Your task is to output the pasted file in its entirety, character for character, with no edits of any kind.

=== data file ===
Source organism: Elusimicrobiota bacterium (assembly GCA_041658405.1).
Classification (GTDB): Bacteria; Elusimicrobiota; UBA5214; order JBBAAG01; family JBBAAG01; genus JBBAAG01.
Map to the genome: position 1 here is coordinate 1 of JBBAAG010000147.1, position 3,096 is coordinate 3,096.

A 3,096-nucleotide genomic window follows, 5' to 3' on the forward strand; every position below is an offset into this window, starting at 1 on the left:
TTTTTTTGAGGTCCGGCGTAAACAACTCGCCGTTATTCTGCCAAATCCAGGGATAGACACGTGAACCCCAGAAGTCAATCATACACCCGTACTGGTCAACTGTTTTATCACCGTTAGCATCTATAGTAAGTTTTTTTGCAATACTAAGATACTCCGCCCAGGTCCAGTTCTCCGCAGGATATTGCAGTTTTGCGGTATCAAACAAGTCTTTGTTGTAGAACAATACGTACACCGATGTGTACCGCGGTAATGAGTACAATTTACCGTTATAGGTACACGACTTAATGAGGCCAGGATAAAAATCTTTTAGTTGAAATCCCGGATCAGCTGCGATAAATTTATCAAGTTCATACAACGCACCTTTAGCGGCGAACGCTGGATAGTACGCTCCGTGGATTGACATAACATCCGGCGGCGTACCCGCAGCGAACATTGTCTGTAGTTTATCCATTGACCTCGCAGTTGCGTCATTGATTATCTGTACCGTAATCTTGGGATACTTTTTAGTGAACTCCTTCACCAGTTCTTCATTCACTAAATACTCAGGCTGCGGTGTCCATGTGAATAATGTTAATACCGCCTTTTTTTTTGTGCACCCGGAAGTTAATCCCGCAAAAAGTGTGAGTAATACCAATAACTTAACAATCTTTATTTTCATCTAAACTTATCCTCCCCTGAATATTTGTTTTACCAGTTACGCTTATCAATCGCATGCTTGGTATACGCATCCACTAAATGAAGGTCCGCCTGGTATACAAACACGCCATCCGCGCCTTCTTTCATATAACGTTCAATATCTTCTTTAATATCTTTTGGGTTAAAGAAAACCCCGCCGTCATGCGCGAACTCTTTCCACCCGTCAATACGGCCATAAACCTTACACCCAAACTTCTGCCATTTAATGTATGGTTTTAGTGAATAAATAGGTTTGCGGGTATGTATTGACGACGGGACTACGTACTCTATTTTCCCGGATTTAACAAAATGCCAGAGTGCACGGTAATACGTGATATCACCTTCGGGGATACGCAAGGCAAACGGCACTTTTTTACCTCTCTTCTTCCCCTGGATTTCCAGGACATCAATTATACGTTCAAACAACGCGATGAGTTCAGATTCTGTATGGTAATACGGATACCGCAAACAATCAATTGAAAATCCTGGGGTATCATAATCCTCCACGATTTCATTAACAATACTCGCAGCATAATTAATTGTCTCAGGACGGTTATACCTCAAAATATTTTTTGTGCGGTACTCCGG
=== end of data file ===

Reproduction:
Source organism: Elusimicrobiota bacterium (assembly GCA_041658405.1).
Classification (GTDB): Bacteria; Elusimicrobiota; UBA5214; order JBBAAG01; family JBBAAG01; genus JBBAAG01.
Map to the genome: position 1 here is coordinate 1 of JBBAAG010000147.1, position 3,096 is coordinate 3,096.

A 3,096-nucleotide genomic window follows, 5' to 3' on the forward strand; every position below is an offset into this window, starting at 1 on the left:
TTTTTTTGAGGTCCGGCGTAAACAACTCGCCGTTATTCTGCCAAATCCAGGGATAGACACGTGAACCCCAGAAGTCAATCATACACCCGTACTGGTCAACTGTTTTATCACCGTTAGCATCTATAGTAAGTTTTTTTGCAATACTAAGATACTCCGCCCAGGTCCAGTTCTCCGCAGGATATTGCAGTTTTGCGGTATCAAACAAGTCTTTGTTGTAGAACAATACGTACACCGATGTGTACCGCGGTAATGAGTACAATTTACCGTTATAGGTACACGACTTAATGAGGCCAGGATAAAAATCTTTTAGTTGAAATCCCGGATCAGCTGCGATAAATTTATCAAGTTCATACAACGCACCTTTAGCGGCGAACGCTGGATAGTACGCTCCGTGGATTGACATAACATCCGGCGGCGTACCCGCAGCGAACATTGTCTGTAGTTTATCCATTGACCTCGCAGTTGCGTCATTGATTATCTGTACCGTAATCTTGGGATACTTTTTAGTGAACTCCTTCACCAGTTCTTCATTCACTAAATACTCAGGCTGCGGTGTCCATGTGAATAATGTTAATACCGCCTTTTTTTTTGTGCACCCGGAAGTTAATCCCGCAAAAAGTGTGAGTAATACCAATAACTTAACAATCTTTATTTTCATCTAAACTTATCCTCCCCTGAATATTTGTTTTACCAGTTACGCTTATCAATCGCATGCTTGGTATACGCATCCACTAAATGAAGGTCCGCCTGGTATACAAACACGCCATCCGCGCCTTCTTTCATATAACGTTCAATATCTTCTTTAATATCTTTTGGGTTAAAGAAAACCCCGCCGTCATGCGCGAACTCTTTCCACCCGTCAATACGGCCATAAACCTTACACCCAAACTTCTGCCATTTAATGTATGGTTTTAGTGAATAAATAGGTTTGCGGGTATGTATTGACGACGGGACTACGTACTCTATTTTCCCGGATTTAACAAAATGCCAGAGTGCACGGTAATACGTGATATCACCTTCGGGGATACGCAAGGCAAACGGCACTTTTTTACCTCTCTTCTTCCCCTGGATTTCCAGGACATCAATTATACGTTCAAACAACGCGATGAGTTCAGATTCTGTATGGTAATACGGATACCGCAAACAATCAATTGAAAATCCTGGGGTATCATAATCCTCCACGATTTCATTAACAATACTCGCAGCATAATTAATTGTCTCAGGACGGTTATACCTCAAAATATTTTTTGTGCGGTACTCCGG